Since around 2000 (the Ballmer Decade), however, this formula has been failing Microsoft. Microsoft beat Apple to touch interface, smart-phones, tablets, home entertainment --give or take one's definition of same-- but the public wasn't buying. Meanwhile, Apple adopted the policy of only releasing refined products that actually work, while keeping the development secret. Obviously this strategy has worked well, and Apple has the technical proficiency to pull it off.

Microsoft still beats Apple handily in a number of areas --office apps, game console, server software, development tools, mapping and search, to name a few-- but other than with the Xbox they simply cannot muster decent consumer products. In that area Ballmer has a black thumb and simply doesn't get it.
post #8 of 67
I'm glad Apple TV never launched a subscription service. The new Apple TV seems to be having a hard enough time keeping up with streaming rentals as it is. It always stalls and freezes when I try to rent a movie or TV show on weekend nights - in contrast my laptop can download the same content from iTunes over wi-fi just fine. I would be far less tolerant of paying a monthly subscription fee only to have the same streaming problems.
post #9 of 67
Quote:
Originally Posted by AppleInsider View Post

... a new subscription service that will be delivered through the company's popular Xbox 360 game console..... Microsoft's plans are said to be at least 12 months away, people familiar with the talks reportedly said.

Foxtel is our big cable/satellite provider in Australia.

Foxtel+Microsoft started offering Foxtel on Xbox (a suscription service) in the last month. Apparently it works quite well.
http://www.foxtel.com.au/xbox/default.htm

There are options to set the streaming quality (low/medium/high), while on-demand content is a download file (which plays while downloading). For streaming channels it has to cache 5-10 seconds before it starts or changes channel, to handle the vagaries of inconsistent internet. The base package has 10 "live" (streaming) channels. Extra packs have a combination of streaming & on demand (catch-up TV) channels.

http://www.cnet.com.au/foxtel-on-xbo...-339306661.htm

Biggest problem is that we have quota allowances here. So at about 800MB/hr (I think) you have to be careful or get a big plan.

I guess Microsoft is testing the technology here?
post #10 of 67
Quote:
Originally Posted by Booga View Post

Makes sense. The new Apple TV is rather awesome. Used one for the first time over Thanksgiving and it adds another dimension onto any television it's attached to. Many televisions have the services increasingly built-in, though, so I'm not sure how long the third-party market for this stuff will last.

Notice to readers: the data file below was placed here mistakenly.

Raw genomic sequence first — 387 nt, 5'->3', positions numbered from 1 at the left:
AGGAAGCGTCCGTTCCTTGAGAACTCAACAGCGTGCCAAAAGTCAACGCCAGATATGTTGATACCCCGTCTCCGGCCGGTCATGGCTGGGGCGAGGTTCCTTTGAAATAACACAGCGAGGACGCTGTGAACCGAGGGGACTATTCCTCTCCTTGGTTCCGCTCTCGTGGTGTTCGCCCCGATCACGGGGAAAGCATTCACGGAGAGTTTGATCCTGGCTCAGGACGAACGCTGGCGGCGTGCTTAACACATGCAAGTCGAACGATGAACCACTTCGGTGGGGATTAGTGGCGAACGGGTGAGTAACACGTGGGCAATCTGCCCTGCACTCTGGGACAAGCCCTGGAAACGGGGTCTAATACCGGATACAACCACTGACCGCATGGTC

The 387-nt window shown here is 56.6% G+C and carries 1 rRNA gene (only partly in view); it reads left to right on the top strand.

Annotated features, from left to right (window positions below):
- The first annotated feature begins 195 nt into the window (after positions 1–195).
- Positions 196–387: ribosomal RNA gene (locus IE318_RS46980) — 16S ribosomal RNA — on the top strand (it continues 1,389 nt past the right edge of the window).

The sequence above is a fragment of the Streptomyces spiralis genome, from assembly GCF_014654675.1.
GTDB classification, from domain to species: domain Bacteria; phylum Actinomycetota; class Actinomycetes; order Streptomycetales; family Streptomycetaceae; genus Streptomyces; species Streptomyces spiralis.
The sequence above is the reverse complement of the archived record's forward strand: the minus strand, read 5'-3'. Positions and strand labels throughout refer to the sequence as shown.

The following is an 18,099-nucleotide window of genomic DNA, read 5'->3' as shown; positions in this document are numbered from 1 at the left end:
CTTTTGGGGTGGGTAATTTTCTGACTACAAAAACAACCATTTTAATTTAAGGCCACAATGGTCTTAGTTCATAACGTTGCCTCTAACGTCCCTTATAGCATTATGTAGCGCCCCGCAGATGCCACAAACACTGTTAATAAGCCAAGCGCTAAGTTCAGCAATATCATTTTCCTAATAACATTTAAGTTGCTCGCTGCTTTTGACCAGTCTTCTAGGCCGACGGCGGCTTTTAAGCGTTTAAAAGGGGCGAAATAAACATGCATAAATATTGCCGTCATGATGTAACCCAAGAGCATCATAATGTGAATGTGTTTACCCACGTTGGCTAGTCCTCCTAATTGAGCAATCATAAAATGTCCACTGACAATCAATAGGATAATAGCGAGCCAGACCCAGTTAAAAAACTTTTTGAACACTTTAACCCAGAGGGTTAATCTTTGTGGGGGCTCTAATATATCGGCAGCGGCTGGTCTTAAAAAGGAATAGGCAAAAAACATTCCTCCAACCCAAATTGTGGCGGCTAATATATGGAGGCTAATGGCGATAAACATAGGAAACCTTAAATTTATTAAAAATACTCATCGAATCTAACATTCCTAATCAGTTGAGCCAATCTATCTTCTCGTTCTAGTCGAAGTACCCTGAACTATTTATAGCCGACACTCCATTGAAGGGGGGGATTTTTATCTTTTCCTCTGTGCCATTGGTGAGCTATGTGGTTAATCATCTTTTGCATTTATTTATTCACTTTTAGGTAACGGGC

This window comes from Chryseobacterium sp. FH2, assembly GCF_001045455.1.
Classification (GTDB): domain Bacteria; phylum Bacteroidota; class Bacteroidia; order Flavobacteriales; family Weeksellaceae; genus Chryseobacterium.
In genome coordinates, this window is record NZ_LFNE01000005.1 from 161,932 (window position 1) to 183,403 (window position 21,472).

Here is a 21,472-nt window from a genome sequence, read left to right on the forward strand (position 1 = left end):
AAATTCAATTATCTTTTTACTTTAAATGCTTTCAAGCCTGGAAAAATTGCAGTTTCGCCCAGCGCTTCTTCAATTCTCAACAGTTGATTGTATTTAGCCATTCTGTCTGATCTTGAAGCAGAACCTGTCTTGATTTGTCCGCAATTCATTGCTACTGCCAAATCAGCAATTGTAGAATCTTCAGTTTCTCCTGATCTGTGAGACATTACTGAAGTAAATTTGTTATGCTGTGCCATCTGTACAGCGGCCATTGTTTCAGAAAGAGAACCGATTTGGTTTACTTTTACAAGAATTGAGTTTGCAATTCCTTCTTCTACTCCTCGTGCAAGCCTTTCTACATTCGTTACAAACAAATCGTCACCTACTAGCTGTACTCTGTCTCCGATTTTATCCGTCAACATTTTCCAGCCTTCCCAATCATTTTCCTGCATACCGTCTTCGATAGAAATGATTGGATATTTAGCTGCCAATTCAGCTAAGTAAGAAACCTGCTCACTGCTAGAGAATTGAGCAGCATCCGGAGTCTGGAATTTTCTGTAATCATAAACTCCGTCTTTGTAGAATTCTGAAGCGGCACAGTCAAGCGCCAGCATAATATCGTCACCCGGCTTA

what does apple TV do that x-box and PS3 don't do? youtube is better on the apple tv than the PS3, but that is going to change soon.

my point is that devices that have netflix and youtube already have installed bases in the tens of millions. the only people buying apple TV are those without a game console and/or internet enabled blu ray player or TV

i have 3 iphones in the house and planning to buy into the ipad 2 next year, but everything else apple does seems to be a niche market
post #11 of 67
What Steve Ballmer and the rest of Microsoft do not realize is that not everyone is a gamer. Having an AppleTV like approach to the Xbox will not appeal to the non gamer generation. Apple on the other hand made the AppleTV appeal to everyone with the addition of apps and games to be forthcoming, thus making it more of a platform of choice for everyone.
post #12 of 67
Xbox is still 60 decibels. I dislike a vacuum cleaner noise while watching anything.
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post #13 of 67
Quote:
Originally Posted by sandau View Post

Xbox is still 60 decibels. I dislike a vacuum cleaner noise while watching anything.

According to Anandtech these are the sound comparison numbers:

Measured from 2 inches away from the device in a room that has a noise floor of around 37 dB...

XBOX 360 Slim (Valhalla): 45dB (Idle), 51dB (load)
XBOX 360 (Jasper): 50dB (Idle), 54dB (Load)

The load measurement was when a disc was spinning.

Where did you get your 60 dB number from?
post #14 of 67
I don't care where he got the 60 dB from, I just know the sound of an XBox annoys the hell out of me with or without my hearing aids. The Apple TV has some shortcomings but at least it is quite.



Quote:
Originally Posted by DancesWithLysol View Post

According to Anandtech these are the sound comparison numbers:

Measured from 2 inches away from the device in a room that has a noise floor of around 37 dB...

XBOX 360 Slim (Valhalla): 45dB (Idle), 51dB (load)
XBOX 360 (Jasper): 50dB (Idle), 54dB (Load)

The load measurement was when a disc was spinning.

Where did you get your 60 dB number from?
post #15 of 67
They expect to double XBOX sales, as you will need to buy another one to watch TV on, since you'll never wrest the existing one from the gamers' grips long enough to watch entire movie, and everyone who doesn't think they need an XBOX will now decide they need one to watch video.

Um, no.

If I have a XBOX and want to watch movies, I'd pay Apple or Roku $99 to do so. Not $200 for another of what I already have which is already monopolized by the resident gamer(s).

Come to think of it if I *don't* have an XBOX and *don't* play games, then I also wouldn't pay twice as much to get a movie playing thingy.

if I play games on something else, then I still don't buy the XBOX for twice some other box.